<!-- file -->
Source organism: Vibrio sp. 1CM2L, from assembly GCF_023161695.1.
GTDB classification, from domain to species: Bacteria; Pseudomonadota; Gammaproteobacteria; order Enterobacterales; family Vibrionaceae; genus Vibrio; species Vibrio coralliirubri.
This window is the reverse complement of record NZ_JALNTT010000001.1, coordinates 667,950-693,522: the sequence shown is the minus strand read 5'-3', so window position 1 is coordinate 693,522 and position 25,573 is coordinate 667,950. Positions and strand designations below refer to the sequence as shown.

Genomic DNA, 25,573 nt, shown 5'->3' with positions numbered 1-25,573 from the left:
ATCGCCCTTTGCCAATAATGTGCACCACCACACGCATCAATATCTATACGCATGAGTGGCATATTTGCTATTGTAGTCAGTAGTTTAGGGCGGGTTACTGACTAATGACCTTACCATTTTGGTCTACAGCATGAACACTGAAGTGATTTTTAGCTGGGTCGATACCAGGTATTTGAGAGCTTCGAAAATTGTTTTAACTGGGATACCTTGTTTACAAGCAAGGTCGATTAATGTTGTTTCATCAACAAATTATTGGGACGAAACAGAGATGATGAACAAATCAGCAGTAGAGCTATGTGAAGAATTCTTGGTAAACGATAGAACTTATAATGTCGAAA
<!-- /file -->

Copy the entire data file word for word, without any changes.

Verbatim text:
Source organism: Vibrio sp. 1CM2L, from assembly GCF_023161695.1.
GTDB classification, from domain to species: Bacteria; Pseudomonadota; Gammaproteobacteria; order Enterobacterales; family Vibrionaceae; genus Vibrio; species Vibrio coralliirubri.
This window is the reverse complement of record NZ_JALNTT010000001.1, coordinates 667,950-693,522: the sequence shown is the minus strand read 5'-3', so window position 1 is coordinate 693,522 and position 25,573 is coordinate 667,950. Positions and strand designations below refer to the sequence as shown.

Genomic DNA, 25,573 nt, shown 5'->3' with positions numbered 1-25,573 from the left:
ATCGCCCTTTGCCAATAATGTGCACCACCACACGCATCAATATCTATACGCATGAGTGGCATATTTGCTATTGTAGTCAGTAGTTTAGGGCGGGTTACTGACTAATGACCTTACCATTTTGGTCTACAGCATGAACACTGAAGTGATTTTTAGCTGGGTCGATACCAGGTATTTGAGAGCTTCGAAAATTGTTTTAACTGGGATACCTTGTTTACAAGCAAGGTCGATTAATGTTGTTTCATCAACAAATTATTGGGACGAAACAGAGATGATGAACAAATCAGCAGTAGAGCTATGTGAAGAATTCTTGGTAAACGATAGAACTTATAATGTCGAAA